The 1870-S dollar has an interesting grade distribution for its surviving population which is totally unlike the other four Type Three dollars from San Francisco. It is seen more often in Uncirculated than in circulated grades and there are actually some nice pieces known. I am aware of at least five or six Gems including a single PCGS MS66 and a PCGS MS65+ owned by Steve Duckor.
The 1870-S is probably a bit overvalued compared to the scarcer 1857-S, 1858-S, 1859-S, and 1860-S but it is an excellent value given its “coolness” factor. A nice MS62 is currently valued at around $5,000 while an MS63 is worth in the area of $7,500+.
4. 1856-S Quarter Eagle
The 1854-S is the first quarter eagle from this mint and it is a coin with great numismatic significance. But, it is extremely rare and very expensive and, for most readers of this article, it is not a coin likely to be added to their collection in the foreseeable future. This makes the 1856-S, the next quarter eagle from this mint (none were produced in 1855) the first-year-of-issue for most collectors.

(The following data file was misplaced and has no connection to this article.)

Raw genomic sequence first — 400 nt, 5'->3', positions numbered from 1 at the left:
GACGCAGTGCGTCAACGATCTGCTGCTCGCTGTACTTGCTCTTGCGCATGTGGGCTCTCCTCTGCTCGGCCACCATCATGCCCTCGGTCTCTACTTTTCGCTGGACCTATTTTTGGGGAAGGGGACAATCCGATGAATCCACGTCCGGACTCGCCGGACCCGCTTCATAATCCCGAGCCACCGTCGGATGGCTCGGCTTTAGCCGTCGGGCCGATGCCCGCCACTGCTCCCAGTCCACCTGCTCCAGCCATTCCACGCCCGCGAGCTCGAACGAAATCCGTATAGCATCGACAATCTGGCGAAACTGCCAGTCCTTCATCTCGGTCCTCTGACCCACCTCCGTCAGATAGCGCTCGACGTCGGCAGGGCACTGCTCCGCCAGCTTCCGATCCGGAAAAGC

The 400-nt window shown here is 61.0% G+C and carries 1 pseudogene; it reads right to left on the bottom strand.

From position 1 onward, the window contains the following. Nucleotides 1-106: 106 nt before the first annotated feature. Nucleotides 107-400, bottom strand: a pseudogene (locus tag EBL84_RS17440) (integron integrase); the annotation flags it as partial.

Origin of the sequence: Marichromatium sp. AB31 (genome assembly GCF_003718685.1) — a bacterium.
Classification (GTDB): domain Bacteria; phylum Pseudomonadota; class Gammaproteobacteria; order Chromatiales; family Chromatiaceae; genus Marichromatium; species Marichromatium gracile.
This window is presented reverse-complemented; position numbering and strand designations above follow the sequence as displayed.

Mintages for gold coins in San Francisco were relatively high in 1856 and 1857 due to strong demand, and 72,120 1856-S quarter eagle were made. There are a few hundred known today including a few Gems. The finest known 1856-S quarter eagle is a magnificent PCGS MS67 from the S.S. Central America which brought $46,000 in Christie’s 12/00 auction. It is the best San Francisco quarter eagle of any date which I have ever seen.
This issue doesn’t have the numismatic significance which many of the other coins on this list have. But it is the earliest available date of this denomination from San Francisco and this makes it a tangible relic of the Gold Rush.
5. 1855-S Three Dollar